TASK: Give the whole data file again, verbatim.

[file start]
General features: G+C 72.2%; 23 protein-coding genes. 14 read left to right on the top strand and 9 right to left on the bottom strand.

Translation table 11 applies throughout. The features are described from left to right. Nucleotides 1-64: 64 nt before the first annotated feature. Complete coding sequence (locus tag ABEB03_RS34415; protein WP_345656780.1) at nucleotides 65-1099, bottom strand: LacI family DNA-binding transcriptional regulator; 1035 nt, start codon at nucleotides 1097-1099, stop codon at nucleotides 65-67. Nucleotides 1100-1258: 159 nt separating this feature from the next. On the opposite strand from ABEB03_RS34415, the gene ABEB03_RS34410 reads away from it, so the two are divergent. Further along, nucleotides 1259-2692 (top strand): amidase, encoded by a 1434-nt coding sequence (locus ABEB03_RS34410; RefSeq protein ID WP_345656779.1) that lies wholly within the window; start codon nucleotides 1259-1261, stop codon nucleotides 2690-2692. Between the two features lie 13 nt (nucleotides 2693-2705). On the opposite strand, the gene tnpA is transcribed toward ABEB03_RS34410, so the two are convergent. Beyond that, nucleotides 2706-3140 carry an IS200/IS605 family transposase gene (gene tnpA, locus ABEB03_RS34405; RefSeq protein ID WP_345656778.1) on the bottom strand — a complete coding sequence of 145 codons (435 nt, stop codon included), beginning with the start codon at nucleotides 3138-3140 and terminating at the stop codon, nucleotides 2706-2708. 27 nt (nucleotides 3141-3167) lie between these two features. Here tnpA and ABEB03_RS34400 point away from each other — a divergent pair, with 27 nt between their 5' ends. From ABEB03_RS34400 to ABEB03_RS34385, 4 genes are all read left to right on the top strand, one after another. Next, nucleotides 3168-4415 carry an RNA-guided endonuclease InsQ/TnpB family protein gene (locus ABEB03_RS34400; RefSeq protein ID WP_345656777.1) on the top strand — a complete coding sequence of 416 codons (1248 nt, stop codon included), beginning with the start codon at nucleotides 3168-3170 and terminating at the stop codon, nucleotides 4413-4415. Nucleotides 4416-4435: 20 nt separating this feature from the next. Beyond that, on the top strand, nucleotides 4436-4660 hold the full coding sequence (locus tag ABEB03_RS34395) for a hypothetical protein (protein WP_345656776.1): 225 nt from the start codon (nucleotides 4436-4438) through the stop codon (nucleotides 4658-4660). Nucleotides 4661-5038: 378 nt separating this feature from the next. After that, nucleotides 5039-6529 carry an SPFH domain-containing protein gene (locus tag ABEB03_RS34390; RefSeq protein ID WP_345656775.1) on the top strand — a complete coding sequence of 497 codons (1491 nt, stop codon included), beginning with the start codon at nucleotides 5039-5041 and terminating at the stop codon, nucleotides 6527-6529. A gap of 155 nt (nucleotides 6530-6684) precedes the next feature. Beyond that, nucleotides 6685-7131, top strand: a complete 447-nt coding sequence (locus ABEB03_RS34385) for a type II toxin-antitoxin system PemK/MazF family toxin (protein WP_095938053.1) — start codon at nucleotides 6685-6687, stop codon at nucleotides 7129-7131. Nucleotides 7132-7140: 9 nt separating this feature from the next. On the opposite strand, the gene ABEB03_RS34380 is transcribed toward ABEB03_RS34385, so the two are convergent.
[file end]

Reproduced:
General features: G+C 72.2%; 23 protein-coding genes. 14 read left to right on the top strand and 9 right to left on the bottom strand.

Translation table 11 applies throughout. The features are described from left to right. Nucleotides 1-64: 64 nt before the first annotated feature. Complete coding sequence (locus tag ABEB03_RS34415; protein WP_345656780.1) at nucleotides 65-1099, bottom strand: LacI family DNA-binding transcriptional regulator; 1035 nt, start codon at nucleotides 1097-1099, stop codon at nucleotides 65-67. Nucleotides 1100-1258: 159 nt separating this feature from the next. On the opposite strand from ABEB03_RS34415, the gene ABEB03_RS34410 reads away from it, so the two are divergent. Further along, nucleotides 1259-2692 (top strand): amidase, encoded by a 1434-nt coding sequence (locus ABEB03_RS34410; RefSeq protein ID WP_345656779.1) that lies wholly within the window; start codon nucleotides 1259-1261, stop codon nucleotides 2690-2692. Between the two features lie 13 nt (nucleotides 2693-2705). On the opposite strand, the gene tnpA is transcribed toward ABEB03_RS34410, so the two are convergent. Beyond that, nucleotides 2706-3140 carry an IS200/IS605 family transposase gene (gene tnpA, locus ABEB03_RS34405; RefSeq protein ID WP_345656778.1) on the bottom strand — a complete coding sequence of 145 codons (435 nt, stop codon included), beginning with the start codon at nucleotides 3138-3140 and terminating at the stop codon, nucleotides 2706-2708. 27 nt (nucleotides 3141-3167) lie between these two features. Here tnpA and ABEB03_RS34400 point away from each other — a divergent pair, with 27 nt between their 5' ends. From ABEB03_RS34400 to ABEB03_RS34385, 4 genes are all read left to right on the top strand, one after another. Next, nucleotides 3168-4415 carry an RNA-guided endonuclease InsQ/TnpB family protein gene (locus ABEB03_RS34400; RefSeq protein ID WP_345656777.1) on the top strand — a complete coding sequence of 416 codons (1248 nt, stop codon included), beginning with the start codon at nucleotides 3168-3170 and terminating at the stop codon, nucleotides 4413-4415. Nucleotides 4416-4435: 20 nt separating this feature from the next. Beyond that, on the top strand, nucleotides 4436-4660 hold the full coding sequence (locus tag ABEB03_RS34395) for a hypothetical protein (protein WP_345656776.1): 225 nt from the start codon (nucleotides 4436-4438) through the stop codon (nucleotides 4658-4660). Nucleotides 4661-5038: 378 nt separating this feature from the next. After that, nucleotides 5039-6529 carry an SPFH domain-containing protein gene (locus tag ABEB03_RS34390; RefSeq protein ID WP_345656775.1) on the top strand — a complete coding sequence of 497 codons (1491 nt, stop codon included), beginning with the start codon at nucleotides 5039-5041 and terminating at the stop codon, nucleotides 6527-6529. A gap of 155 nt (nucleotides 6530-6684) precedes the next feature. Beyond that, nucleotides 6685-7131, top strand: a complete 447-nt coding sequence (locus ABEB03_RS34385) for a type II toxin-antitoxin system PemK/MazF family toxin (protein WP_095938053.1) — start codon at nucleotides 6685-6687, stop codon at nucleotides 7129-7131. Nucleotides 7132-7140: 9 nt separating this feature from the next. On the opposite strand, the gene ABEB03_RS34380 is transcribed toward ABEB03_RS34385, so the two are convergent.